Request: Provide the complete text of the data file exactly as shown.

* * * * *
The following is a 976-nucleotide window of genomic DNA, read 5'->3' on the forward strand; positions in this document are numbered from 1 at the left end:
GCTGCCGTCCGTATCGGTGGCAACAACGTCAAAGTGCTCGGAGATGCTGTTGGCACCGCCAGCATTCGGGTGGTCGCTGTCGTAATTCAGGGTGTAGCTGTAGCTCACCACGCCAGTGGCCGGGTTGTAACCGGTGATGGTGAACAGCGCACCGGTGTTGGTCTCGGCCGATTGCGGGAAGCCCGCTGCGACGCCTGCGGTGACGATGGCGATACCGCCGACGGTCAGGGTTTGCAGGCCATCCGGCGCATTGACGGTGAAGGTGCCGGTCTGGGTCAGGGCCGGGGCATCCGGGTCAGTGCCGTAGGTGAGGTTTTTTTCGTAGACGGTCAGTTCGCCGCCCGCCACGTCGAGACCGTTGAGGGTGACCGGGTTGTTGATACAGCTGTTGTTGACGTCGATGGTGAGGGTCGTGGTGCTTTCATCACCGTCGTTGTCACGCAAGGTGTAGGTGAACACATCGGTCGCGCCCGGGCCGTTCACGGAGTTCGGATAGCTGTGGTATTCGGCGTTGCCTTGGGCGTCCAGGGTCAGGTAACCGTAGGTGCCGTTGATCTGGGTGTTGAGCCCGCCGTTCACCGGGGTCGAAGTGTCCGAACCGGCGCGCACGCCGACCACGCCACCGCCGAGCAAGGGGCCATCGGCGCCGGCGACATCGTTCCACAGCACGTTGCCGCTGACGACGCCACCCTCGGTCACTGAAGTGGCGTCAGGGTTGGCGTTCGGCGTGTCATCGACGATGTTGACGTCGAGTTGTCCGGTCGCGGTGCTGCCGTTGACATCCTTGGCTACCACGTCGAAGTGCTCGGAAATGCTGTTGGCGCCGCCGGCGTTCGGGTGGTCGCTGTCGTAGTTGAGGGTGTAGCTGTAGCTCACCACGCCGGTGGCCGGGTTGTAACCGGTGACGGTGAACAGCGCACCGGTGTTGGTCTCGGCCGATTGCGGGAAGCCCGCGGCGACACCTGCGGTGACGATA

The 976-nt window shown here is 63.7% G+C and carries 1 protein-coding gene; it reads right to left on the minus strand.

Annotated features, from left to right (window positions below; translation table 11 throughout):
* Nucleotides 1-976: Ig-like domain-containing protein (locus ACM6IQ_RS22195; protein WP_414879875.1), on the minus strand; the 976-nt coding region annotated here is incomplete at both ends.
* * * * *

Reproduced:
The following is a 976-nucleotide window of genomic DNA, read 5'->3' on the forward strand; positions in this document are numbered from 1 at the left end:
GCTGCCGTCCGTATCGGTGGCAACAACGTCAAAGTGCTCGGAGATGCTGTTGGCACCGCCAGCATTCGGGTGGTCGCTGTCGTAATTCAGGGTGTAGCTGTAGCTCACCACGCCAGTGGCCGGGTTGTAACCGGTGATGGTGAACAGCGCACCGGTGTTGGTCTCGGCCGATTGCGGGAAGCCCGCTGCGACGCCTGCGGTGACGATGGCGATACCGCCGACGGTCAGGGTTTGCAGGCCATCCGGCGCATTGACGGTGAAGGTGCCGGTCTGGGTCAGGGCCGGGGCATCCGGGTCAGTGCCGTAGGTGAGGTTTTTTTCGTAGACGGTCAGTTCGCCGCCCGCCACGTCGAGACCGTTGAGGGTGACCGGGTTGTTGATACAGCTGTTGTTGACGTCGATGGTGAGGGTCGTGGTGCTTTCATCACCGTCGTTGTCACGCAAGGTGTAGGTGAACACATCGGTCGCGCCCGGGCCGTTCACGGAGTTCGGATAGCTGTGGTATTCGGCGTTGCCTTGGGCGTCCAGGGTCAGGTAACCGTAGGTGCCGTTGATCTGGGTGTTGAGCCCGCCGTTCACCGGGGTCGAAGTGTCCGAACCGGCGCGCACGCCGACCACGCCACCGCCGAGCAAGGGGCCATCGGCGCCGGCGACATCGTTCCACAGCACGTTGCCGCTGACGACGCCACCCTCGGTCACTGAAGTGGCGTCAGGGTTGGCGTTCGGCGTGTCATCGACGATGTTGACGTCGAGTTGTCCGGTCGCGGTGCTGCCGTTGACATCCTTGGCTACCACGTCGAAGTGCTCGGAAATGCTGTTGGCGCCGCCGGCGTTCGGGTGGTCGCTGTCGTAGTTGAGGGTGTAGCTGTAGCTCACCACGCCGGTGGCCGGGTTGTAACCGGTGACGGTGAACAGCGCACCGGTGTTGGTCTCGGCCGATTGCGGGAAGCCCGCGGCGACACCTGCGGTGACGATA

The 976-nt window shown here is 63.7% G+C and carries 1 protein-coding gene; it reads right to left on the minus strand.

Annotated features, from left to right (window positions below; translation table 11 throughout):
* Nucleotides 1-976: Ig-like domain-containing protein (locus ACM6IQ_RS22195; protein WP_414879875.1), on the minus strand; the 976-nt coding region annotated here is incomplete at both ends.